Which Toy Should I Choose?!
There are so many toys to choose from and new parents, even parents with multiple children, have a hard time picking a "good" or "perfect" toy! So, how do you know which toy to pick?!
First of all, the best toy that we can give to our children is our self...being present, in the moment, getting on the floor and playing with them. Sometimes, babies and children choose "familiar faces" over certain toys!! Take about 10-30 minutes or however many minutes you can manage to take away from other needs, chores, or work, and spend time with your child. Your little ones will thank you in the end, and those dishes or laundry will be there when you go back to them! Trust me, I know it can be easier said than done (I'm a parent to a 4-year-old), but you and your little one will feel so much better...and you may even learn something about or from them! Toys are not only for learning but to help build and enhance the parent/caregiver relationships. This is why it is so important to spend time with your baby or child.
Try to pick simple toys, can grow with your baby or child, and can be used in a variety of ways. For example, blocks, stacking rings, nesting cups, puzzles, and shape sorters can all be used throughout the baby and toddler stages. These toys can be used when a baby is young, especially if the toys are made with safe material (since everything goes to the mouth). For instance, the blocks or stacking rings can be used for grasping, bringing toys from hand to mouth, hand to hand, and crossing midline. You can also work on your baby bringing feet to hands or mouth by placing a stacking ring around the baby's foot. This is a very important skill that helps them roll over. All of the above skills help a baby or child develop new skills and milestones.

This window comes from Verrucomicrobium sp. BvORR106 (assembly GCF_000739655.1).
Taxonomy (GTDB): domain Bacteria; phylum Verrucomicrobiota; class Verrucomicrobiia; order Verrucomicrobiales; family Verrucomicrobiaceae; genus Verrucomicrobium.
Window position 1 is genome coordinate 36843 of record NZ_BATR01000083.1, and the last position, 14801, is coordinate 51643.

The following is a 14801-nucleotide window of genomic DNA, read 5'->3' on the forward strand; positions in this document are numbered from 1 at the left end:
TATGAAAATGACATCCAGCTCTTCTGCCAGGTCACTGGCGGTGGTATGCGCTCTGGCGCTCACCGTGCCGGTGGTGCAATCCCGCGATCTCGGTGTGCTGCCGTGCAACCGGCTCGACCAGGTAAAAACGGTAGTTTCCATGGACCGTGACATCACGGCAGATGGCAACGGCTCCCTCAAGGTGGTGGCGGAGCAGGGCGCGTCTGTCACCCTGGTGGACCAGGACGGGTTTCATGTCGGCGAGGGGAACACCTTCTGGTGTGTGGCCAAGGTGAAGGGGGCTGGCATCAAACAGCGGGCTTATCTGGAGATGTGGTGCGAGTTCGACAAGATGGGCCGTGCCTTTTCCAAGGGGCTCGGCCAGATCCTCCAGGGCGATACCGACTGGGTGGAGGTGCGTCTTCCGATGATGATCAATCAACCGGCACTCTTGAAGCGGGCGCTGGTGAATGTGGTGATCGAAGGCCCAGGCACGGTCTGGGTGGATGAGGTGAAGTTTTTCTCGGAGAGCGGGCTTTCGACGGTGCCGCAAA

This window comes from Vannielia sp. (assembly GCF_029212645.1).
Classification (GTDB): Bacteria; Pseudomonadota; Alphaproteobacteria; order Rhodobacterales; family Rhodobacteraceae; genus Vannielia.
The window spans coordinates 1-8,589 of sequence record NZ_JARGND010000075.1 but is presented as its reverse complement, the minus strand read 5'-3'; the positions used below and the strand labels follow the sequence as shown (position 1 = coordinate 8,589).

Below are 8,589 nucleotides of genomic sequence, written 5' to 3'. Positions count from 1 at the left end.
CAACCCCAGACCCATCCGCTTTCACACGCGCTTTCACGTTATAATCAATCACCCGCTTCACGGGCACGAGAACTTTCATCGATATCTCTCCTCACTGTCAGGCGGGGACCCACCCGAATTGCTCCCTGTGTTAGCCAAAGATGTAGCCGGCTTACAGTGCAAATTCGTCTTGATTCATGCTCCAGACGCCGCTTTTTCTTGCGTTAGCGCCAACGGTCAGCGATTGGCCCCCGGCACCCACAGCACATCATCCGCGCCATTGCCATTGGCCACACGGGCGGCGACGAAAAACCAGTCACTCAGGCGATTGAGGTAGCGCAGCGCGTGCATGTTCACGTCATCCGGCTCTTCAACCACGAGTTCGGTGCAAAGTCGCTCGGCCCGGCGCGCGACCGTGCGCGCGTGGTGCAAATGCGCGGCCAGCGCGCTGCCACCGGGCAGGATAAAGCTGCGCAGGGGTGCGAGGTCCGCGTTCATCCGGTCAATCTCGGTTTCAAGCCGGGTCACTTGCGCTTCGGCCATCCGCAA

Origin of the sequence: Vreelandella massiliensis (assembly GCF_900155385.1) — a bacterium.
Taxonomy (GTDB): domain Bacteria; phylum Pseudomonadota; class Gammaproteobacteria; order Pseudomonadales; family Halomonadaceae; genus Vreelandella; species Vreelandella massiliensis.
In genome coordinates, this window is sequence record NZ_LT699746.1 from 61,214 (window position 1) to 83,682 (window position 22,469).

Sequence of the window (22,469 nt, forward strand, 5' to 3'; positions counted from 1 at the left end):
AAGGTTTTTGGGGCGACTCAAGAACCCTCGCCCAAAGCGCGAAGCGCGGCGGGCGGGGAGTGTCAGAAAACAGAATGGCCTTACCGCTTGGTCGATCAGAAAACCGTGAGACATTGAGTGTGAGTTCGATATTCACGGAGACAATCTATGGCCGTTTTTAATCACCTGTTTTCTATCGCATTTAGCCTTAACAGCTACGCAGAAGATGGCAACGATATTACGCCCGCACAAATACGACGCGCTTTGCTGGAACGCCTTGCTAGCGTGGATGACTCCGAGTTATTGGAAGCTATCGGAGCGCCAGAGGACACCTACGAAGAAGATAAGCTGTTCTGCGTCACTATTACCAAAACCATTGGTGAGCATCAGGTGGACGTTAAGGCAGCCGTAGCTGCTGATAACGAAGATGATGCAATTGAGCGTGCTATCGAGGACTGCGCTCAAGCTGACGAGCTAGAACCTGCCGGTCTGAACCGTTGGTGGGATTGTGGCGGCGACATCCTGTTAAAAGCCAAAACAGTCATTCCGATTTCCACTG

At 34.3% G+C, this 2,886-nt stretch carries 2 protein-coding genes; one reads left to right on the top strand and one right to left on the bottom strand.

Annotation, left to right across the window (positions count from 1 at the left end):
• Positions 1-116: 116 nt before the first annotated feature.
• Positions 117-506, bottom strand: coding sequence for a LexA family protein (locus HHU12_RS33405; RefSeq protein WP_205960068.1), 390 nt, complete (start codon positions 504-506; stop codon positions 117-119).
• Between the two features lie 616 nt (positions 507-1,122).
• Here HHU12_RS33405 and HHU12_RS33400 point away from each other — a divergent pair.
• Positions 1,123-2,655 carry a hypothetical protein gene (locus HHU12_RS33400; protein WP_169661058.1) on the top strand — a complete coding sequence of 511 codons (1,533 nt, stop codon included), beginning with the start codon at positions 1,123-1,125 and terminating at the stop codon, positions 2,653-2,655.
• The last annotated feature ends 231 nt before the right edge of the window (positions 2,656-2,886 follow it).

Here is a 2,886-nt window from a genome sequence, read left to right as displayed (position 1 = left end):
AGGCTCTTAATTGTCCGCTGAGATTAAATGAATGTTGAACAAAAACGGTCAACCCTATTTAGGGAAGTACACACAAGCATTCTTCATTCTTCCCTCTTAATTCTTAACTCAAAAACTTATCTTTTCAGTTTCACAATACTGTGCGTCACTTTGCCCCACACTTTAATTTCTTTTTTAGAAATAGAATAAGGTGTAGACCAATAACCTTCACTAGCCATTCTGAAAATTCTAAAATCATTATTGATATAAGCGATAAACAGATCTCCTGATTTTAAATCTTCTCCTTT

Also, pick toys that grow with the child! Choose puzzles, books, blocks, stuffed animals, dress-up costumes, pretend food, and toy cars or trucks to help spark your child's creativity. Sometimes children will take the lead playing with these types of toys and problem solve, especially when building towers with blocks. If they try to build a tall tower, but it keeps falling over, they can try to problem-solve to see why...or parents can offer help. Dress-up pretend play can become a child pretending to be a veterinarian to the stuffed animals and taking the animals to the hospital built from blocks.
All children are unique and some may need a little extra help with pretend play or problem-solving...and that is perfectly ok.
Pediatric therapists, which includes speech, occupational and physical therapists, can help babies and children with speech, socialization, fine and gross motor skills that will help during play time.
Whitney Castle, PT, DPT